There’s a lot of talk about decolonizing, but the issue of the debt has to be settled and so you never know. Puerto Rico is probably not gonna become independent soon — you never know, maybe ten years down the line there’s a different kind of political situation in the U.S. and there’s more of a willingness. I wouldn’t say it’s the party’s death knell – as constituted right now, they still have so much power.
How is this moment in Puerto Rico also informed by the debt crisis?
The debt crisis officially began in 2015 when the then governor of the other party, Popular Democratic party, Alejandro Garcia Padilla, declared that the debt was unpayable, and he had his lawyers write up this legislation that would allow Puerto Rico to autonomously declare bankruptcy. Puerto Rico cannot declare bankruptcy like other states in the United States, only municipalities and individuals can declare bankruptcy. So that happened in 2015, and because of that, Congress passed a law called PROMESA in June of 2016 that would institute a seven-member fiscal oversight and management board.
In 2010, they had a governor Luis Fortuño, who tried to impose austerity by cutting 30,000 jobs. The austerity was continued by the oversight board but Governor Rosselló, the one who had to resign, sort of pretended to be on the side of the Puerto Rican people and then he would say “no, we’re not gonna cut pensions, we’re not gonna cut pensions,” and there’s a last minute, “say alright, well this is something we can live with, even though we have to cut pensions a little bit.” That’s why people were seeing through the government. The other thing with austerity being imposed way back in 2009, 2010, is that because of it there have been a lot of labor movements and student movements in response to deep cuts in the university system. And these are the people that formed the hard core of the protests that have happened this time around. But the difference now is that you don’t have to be politically minded to be upset about what the governor said in the chat.
What kind of government are Puerto Ricans asking for now?
I guess what’s transgressive or radical about what Puerto Ricans are asking for now is that they’re just sort of saying, “Look, so many of these politicians have been proven to be corrupt that we just want new leadership.” There’s a possibility for a new political party to emerge.
A new party? Wow.
In the last election, in 2016, almost 20 percent of the vote went to candidates that were not in the two traditional parties, so that’s something to be watching. But really what you’re gonna see in the current transition process is that whoever emerges, the people are probably not gonna get their way and the governor who winds up taking over is gonna be from the pro-state party. And then we’ll see whatever happens in 2020. You know, you gotta look at Carmen Yulín Cruz, who made a big name here in the U.S. standing up to Trump — she’s from the Commonwealth Party — but there may be a serious third-party challenge.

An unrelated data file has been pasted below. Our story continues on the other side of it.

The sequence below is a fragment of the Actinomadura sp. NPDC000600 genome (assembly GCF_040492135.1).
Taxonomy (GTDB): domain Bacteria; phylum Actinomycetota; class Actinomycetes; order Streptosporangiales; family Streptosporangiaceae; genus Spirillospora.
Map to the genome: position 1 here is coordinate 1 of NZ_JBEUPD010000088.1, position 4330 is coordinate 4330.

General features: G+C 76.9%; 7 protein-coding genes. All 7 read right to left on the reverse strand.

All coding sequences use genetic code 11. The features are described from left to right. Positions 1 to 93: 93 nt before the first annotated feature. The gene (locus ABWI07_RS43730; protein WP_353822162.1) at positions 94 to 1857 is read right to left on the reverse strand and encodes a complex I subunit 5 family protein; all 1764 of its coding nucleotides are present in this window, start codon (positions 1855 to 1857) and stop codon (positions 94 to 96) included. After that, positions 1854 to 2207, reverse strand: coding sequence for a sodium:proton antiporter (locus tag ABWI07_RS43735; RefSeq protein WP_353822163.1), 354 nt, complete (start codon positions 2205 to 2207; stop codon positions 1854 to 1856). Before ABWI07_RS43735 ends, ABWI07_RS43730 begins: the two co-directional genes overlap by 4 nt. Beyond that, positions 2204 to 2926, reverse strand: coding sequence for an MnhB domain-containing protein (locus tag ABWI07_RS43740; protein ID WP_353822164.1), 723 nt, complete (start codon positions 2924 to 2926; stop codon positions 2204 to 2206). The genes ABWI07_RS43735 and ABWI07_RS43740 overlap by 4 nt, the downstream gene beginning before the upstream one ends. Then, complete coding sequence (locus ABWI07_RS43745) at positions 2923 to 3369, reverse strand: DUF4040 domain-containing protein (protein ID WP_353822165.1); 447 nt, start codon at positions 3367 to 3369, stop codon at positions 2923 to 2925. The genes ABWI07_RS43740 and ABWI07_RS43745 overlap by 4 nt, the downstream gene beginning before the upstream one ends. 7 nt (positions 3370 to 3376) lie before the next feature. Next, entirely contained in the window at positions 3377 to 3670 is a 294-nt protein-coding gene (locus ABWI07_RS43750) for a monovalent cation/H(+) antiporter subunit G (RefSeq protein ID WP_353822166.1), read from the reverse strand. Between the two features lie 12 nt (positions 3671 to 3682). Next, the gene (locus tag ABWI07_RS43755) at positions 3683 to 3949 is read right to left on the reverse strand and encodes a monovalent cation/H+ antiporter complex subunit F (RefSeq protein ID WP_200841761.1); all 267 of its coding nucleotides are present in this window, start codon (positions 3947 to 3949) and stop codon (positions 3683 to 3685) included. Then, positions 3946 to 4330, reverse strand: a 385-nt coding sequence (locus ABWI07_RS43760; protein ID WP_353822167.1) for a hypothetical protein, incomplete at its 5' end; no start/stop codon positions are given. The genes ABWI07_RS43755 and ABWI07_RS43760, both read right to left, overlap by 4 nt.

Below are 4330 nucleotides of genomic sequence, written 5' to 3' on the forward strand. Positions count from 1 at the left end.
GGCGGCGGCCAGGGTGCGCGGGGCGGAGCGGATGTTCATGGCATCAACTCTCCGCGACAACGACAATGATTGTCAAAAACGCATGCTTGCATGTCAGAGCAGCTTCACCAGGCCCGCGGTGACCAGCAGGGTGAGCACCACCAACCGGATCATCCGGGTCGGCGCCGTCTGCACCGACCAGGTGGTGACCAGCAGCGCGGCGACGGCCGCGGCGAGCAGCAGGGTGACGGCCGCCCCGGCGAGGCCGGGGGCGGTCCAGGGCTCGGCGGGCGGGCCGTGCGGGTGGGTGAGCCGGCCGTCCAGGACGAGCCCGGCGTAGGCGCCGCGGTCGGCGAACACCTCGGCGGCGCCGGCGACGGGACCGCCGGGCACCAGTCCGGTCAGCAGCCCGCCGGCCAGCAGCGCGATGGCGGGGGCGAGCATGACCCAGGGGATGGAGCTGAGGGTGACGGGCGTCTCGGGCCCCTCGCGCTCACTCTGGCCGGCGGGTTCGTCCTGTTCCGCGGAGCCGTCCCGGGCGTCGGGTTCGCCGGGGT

Are there other emergent political stars?
There’s this movement called Victoria Ciudadana, which means “Citizens Victory.” It’s trying to be this big tent to get people from all of the existing parties and constituencies together and back either candidates or even what they’re calling a constitutional assembly to come up with new definitions of status possibilities that they want to present directly to Congress from “the people,” not from the Puerto Rican government. So that’s pretty radical. But, you know, there are two, there are three main leaders in Victoria Ciudadana. One is Rafael Bernabe, who ran on this Puerto Rican Workers’ Party ticket, maybe a little analogous to Bernie Sanders, a little younger. Then there’s Manuel Natal, who is younger, he’s pretty much a millennial, extremely sharp guy. He had been a representative — he is a representative in the legislature — but he withdrew from the Commonwealth Party. And then there’s Alexandra Lúgaro, who got the most votes in the 2016 elections. She got 11 percent as an independent candidate, and she’s also extremely well-spoken on her feet. She’s probably the most likely alternative candidate to emerge, given that she got 11 percent last time, she has a very strong command of the issues, and she really has a very forceful personality.
Finally, a colleague wrote for the Washington Post that Trump had defended the pace of relief efforts for Maria with the simple excuse that Puerto Rico is “on an island in the middle of the ocean” where “you can’t just drive your truck there from other cities.” But the deeper reality is that Puerto Rico is also stranded in a faraway place in the American imagination. I’m wondering if today that resonates with you.
I think in many ways it’s true that Puerto Rico has been kind of invisible. I think there may even be an intentional visibility because it is kind of embarrassing for the U.S. to still have this colony, and even making up a commonwealth name is part of that. But I also think Puerto Rico and Puerto Ricans are not really strangers to the U.S. I mean, there are Puerto Ricans who have made a big mark for themselves in the U.S., particularly in New York. They understand that we’re bilingual, they understand that we have a lot of mixed-race people, they understand our music, they understand the parade that goes down Fifth Avenue every year. So I think people are not emerging from a completely blank slate.